This weekend some relatives and I were staying at a fairly nice hotel. At one point two of us were in the lounge, and I called the room to let my mother know where we were in case she wanted to join us. When I dialed our room number, my mother's name (the name the room was reserved under) showed up on the phone's LCD. I'm sure there are very good reasons why this would be a desirable thing. Certainly it would have been immediately clear to me if I had accidentally misdialed and called someone else's room. However, I can also think of some instances when this feature might not be welcome. For example, someone interested in fraud could conceivably call a room number at random, then use that occupant's name and room number to sign his guest check at the hotel restaurant. No picture ID is required during this process; the real occupant wouldn't be aware of fraudulent charges until his final bill was presented at checkout. For another example, a child who is ordinarily old enough to be left alone in a safe hotel room might not be discriminating enough to be suspicious if a stranger at the door knows a parent's name. Parents can warn their pre-teen not to open the door for "room service," but would probably not think to warn the child not to believe someone claiming to be sent by "Your mommy, Jane Smith." I don't doubt that RISKS readers will be able to come up with other scenarios. -Bertha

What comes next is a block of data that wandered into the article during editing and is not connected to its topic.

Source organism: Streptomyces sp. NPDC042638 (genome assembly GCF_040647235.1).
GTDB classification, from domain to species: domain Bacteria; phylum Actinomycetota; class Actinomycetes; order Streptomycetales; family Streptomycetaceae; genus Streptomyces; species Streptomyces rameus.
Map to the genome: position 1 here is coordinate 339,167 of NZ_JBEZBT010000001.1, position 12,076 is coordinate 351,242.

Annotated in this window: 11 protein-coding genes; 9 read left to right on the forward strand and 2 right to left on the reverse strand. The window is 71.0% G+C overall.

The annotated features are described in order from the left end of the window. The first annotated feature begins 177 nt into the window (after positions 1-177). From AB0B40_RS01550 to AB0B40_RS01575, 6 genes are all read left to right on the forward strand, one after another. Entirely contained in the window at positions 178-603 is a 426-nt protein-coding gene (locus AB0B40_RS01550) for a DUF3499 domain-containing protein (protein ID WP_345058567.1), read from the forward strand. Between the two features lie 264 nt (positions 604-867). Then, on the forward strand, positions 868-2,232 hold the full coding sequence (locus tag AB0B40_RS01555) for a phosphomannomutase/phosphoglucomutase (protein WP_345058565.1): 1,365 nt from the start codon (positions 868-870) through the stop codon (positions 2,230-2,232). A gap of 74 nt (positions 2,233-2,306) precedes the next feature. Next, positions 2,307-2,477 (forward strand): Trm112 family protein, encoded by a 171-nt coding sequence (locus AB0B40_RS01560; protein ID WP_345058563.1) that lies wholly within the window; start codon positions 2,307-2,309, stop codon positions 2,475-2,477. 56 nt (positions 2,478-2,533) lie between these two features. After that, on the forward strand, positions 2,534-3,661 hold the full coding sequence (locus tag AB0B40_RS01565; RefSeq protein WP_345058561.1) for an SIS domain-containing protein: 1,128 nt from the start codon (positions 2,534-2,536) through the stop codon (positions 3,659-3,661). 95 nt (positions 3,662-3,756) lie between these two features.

Message: Note Clinton's rather poor password. President Clinton on Friday used an electronic card and his dog's name as a password to "e-sign" into law a bill that makes electronic signatures as valid as their ink counterparts. [...] "Now, let's see if this works," the self-proclaimed technologically challenged Clinton said with a chuckle as he inserted the smart card into the computer and punched in his dog's name, Buddy, as the password. [See http://www.pfir.org for a position paper on this legislation. PGN]